Best for when: you’re taking on the establishment.

Iron Maiden, Where Eagles Dare

Iron Maiden in 1986 (Aaron Rapoport/Corbis/Getty Images)

The British heavy metal legends have frequently looked to war for inspiration, and so it is with bassist Steve Harris’s 1983 head-banging-approved composition Where Eagles Dare – it’s directly inspired by the book and Clint Eastwood film of the same name. Its lyrics about military aircraft (”It’s snowing outside, the rumbling sound of engines roar in the night…”) must have struck a (power) chord with singer Bruce Dickinson – he later qualified as a pilot, and flies commercially when not touring with the world’s most professional metal band.

Best for when: you’re attacking from above.

Twisted Sister We’re Not Gonna Take it

Twisted Sister’s Dee Snider in 1984 (Paul Natkin/Getty Images)

This sneering hair metal call-to-arms has become something of a vexed track in recent years, as it’s become an anthem for right-wing fringe groups, anti-maskers and a certain former POTUS. So there’s a quandary for many: do you try to dislike a song for its latter day associations or do you admire this masterwork of snot-rock for its one-size-fits-all anti-something message? You decide!

Best for when: you’re storming into a situation with righteous indignation.

Joan Jett, Bad Reputation

Joan Jett in 1985 (Paul Natkin/Getty Images)

The fizzy, fuzzy rush of Joan Jett’s ‘Bad Reputation’, title track of her 1980 solo debut, became the calling card of the leather-clad rocker, even if it was originally only released as a single in Germany. In it, Jett counts how many damns she gives about topics including her own reputation, and the total comes to zero. It all has the smack of truth given Jett cut her teeth as a teenager in The Runaways, the hard-living punk girl band assembled by gun-toting Mephistophelean rock impresario Kim Fowley.

Best for when: you’re about to fight really, really dirty – it’s often heard at WWE smackdowns.

Pat Benetar, Hit Me With Your Best Shot

Pat Benatar in 1980 (Raoul/IMAGES/Getty Images)

For sandpaper-voiced New Yorker Pat Benetar, this single from 1980’s ‘Crimes Of Passion’ album proved to be the breakthrough hit she needed, thanks to its crossover appeal on rock radio. For songwriter Eddie Schwartz, it was therapy – he wrote it after a session of so-called “bio-energetic” therapy in which he was invited to punch a pillow. “It all seemed kind of strange, but I remember walking outside of this therapy session and standing on the doorstep of the building I’d been in, this small house in Toronto, and the title just came to me, ‘Hit Me With Your Best Shot’.”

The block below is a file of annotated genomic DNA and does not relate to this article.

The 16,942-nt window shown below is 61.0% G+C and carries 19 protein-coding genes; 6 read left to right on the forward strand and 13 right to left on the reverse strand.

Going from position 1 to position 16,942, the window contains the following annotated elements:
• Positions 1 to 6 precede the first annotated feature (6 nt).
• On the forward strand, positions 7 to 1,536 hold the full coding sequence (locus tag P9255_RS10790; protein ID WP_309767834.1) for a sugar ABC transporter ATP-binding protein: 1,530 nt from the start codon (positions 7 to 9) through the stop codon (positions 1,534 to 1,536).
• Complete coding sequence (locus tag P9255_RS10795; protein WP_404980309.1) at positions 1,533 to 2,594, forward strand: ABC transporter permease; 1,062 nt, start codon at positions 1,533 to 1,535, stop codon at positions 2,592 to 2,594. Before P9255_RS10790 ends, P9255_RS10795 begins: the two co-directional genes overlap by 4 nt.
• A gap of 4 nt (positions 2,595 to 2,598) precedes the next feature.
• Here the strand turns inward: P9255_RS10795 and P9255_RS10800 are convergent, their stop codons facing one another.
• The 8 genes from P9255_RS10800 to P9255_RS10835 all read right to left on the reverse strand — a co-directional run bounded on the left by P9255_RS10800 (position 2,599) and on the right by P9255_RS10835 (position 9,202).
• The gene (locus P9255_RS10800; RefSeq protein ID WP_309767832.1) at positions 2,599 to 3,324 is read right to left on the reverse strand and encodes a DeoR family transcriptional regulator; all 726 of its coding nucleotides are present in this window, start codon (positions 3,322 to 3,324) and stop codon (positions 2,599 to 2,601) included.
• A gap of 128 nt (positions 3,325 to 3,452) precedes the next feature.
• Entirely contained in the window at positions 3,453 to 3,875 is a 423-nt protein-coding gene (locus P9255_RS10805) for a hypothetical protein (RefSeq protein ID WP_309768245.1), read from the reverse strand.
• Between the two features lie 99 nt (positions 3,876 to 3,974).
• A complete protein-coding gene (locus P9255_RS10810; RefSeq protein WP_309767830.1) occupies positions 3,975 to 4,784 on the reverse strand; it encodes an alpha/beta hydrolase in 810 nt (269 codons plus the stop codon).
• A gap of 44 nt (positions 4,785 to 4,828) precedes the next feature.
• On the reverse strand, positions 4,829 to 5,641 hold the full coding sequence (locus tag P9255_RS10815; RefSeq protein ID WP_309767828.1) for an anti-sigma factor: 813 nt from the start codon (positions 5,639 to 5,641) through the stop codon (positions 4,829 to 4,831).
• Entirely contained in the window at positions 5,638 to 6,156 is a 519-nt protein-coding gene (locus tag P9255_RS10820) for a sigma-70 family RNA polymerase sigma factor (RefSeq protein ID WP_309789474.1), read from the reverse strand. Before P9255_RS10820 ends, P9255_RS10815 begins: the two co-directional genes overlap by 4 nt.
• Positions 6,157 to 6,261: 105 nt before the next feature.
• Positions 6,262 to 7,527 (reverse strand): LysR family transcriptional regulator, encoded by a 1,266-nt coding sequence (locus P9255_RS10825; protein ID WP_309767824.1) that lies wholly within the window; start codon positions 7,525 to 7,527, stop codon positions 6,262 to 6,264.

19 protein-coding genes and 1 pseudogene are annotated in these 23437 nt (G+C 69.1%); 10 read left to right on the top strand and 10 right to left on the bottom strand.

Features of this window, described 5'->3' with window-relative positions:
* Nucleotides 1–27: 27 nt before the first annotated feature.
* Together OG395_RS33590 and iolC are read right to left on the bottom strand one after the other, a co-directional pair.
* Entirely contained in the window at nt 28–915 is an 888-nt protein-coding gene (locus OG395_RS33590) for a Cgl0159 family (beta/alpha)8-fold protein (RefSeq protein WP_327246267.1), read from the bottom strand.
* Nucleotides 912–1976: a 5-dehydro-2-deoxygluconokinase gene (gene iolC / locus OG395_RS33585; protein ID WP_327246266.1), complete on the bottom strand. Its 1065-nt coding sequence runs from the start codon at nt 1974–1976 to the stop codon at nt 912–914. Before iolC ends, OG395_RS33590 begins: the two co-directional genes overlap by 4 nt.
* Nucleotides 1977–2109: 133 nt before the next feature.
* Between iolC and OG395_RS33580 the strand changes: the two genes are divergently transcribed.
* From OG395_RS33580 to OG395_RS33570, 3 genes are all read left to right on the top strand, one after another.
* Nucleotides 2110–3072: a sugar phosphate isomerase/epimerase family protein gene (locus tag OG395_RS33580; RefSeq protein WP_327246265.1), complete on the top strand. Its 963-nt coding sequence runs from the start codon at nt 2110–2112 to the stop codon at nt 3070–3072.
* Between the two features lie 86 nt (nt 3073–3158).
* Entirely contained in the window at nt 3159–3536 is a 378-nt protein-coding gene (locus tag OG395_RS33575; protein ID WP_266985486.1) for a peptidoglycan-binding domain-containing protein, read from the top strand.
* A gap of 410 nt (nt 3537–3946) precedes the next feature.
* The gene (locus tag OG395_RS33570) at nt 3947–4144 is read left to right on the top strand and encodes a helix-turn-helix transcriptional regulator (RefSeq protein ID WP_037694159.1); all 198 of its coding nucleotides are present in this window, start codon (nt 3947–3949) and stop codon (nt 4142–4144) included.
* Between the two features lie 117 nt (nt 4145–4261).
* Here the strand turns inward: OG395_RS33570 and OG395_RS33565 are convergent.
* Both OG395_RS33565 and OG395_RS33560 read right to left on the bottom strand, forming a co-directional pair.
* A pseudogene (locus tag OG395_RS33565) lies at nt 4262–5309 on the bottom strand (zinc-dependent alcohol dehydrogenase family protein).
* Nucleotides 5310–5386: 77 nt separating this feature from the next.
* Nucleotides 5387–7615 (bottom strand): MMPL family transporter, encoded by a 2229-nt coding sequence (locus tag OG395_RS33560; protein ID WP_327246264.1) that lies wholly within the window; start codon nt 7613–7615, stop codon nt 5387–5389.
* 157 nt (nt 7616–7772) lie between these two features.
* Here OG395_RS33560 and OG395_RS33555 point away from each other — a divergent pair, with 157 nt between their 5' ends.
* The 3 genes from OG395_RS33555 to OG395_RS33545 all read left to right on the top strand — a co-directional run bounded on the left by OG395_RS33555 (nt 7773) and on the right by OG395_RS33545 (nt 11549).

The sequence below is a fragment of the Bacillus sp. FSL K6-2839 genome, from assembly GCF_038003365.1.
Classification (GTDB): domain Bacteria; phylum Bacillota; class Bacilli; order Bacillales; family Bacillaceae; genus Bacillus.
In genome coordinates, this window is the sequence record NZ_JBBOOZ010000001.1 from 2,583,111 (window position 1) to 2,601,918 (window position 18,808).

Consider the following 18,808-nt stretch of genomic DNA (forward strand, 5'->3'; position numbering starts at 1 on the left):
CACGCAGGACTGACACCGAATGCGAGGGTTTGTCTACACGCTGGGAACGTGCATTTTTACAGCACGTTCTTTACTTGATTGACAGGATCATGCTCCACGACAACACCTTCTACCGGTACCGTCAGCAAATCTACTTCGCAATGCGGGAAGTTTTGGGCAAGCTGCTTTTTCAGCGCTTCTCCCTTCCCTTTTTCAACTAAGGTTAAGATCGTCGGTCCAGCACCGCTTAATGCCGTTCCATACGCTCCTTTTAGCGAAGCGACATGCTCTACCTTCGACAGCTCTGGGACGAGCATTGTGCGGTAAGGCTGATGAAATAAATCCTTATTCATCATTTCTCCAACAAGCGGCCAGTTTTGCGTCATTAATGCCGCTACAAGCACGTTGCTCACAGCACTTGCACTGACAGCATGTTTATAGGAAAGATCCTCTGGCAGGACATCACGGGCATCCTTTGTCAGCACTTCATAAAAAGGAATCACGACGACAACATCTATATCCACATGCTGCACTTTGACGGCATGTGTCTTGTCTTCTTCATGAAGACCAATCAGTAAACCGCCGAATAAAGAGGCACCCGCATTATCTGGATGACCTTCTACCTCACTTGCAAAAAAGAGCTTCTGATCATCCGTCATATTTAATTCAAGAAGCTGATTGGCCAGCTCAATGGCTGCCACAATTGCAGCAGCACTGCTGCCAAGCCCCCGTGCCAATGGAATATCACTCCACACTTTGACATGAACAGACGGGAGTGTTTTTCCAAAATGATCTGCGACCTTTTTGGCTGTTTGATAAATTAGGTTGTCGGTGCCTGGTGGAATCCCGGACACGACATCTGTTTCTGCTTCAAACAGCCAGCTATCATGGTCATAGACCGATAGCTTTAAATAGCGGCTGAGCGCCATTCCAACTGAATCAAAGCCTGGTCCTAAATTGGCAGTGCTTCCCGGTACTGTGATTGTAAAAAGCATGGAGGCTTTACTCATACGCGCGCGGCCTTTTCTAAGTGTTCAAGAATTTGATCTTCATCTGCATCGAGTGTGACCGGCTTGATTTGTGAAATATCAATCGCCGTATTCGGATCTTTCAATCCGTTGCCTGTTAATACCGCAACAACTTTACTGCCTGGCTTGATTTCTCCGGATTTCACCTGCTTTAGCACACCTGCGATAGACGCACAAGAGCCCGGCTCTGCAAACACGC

Best for when: you need to hit the target – same reason it’s heard blasting from the tannoy at baseball games and football matches.

Rick Astley, Never Gonna Give you Up

Rick Astley (Mike Prior/Getty Images)

Did Rick Astley know, when he hit the big time with this song in 1987, that it would one day become almost nine percent of all video data on the internet thanks to the RickRolling trend? Or that he’d one day perform it at Club NME with his actual mate Dave Grohl from actual Nirvana and Foo Fighters? Did he know there’d be memes dissecting its lyrics into flow charts and pictograms? It’s doubtful isn’t it. But he did always have a sly smile while singing it.

Best for when: you need a distraction. Rick roll those enemies!

Marvel’s Guardians of the Galaxy is coming October 26 to PS4, PS5, Xbox One, Xbox Series X|S, PC and streaming via GeForce. Marvel’s Guardians of the Galaxy: Cloud Version for Nintendo Switch also coming October 26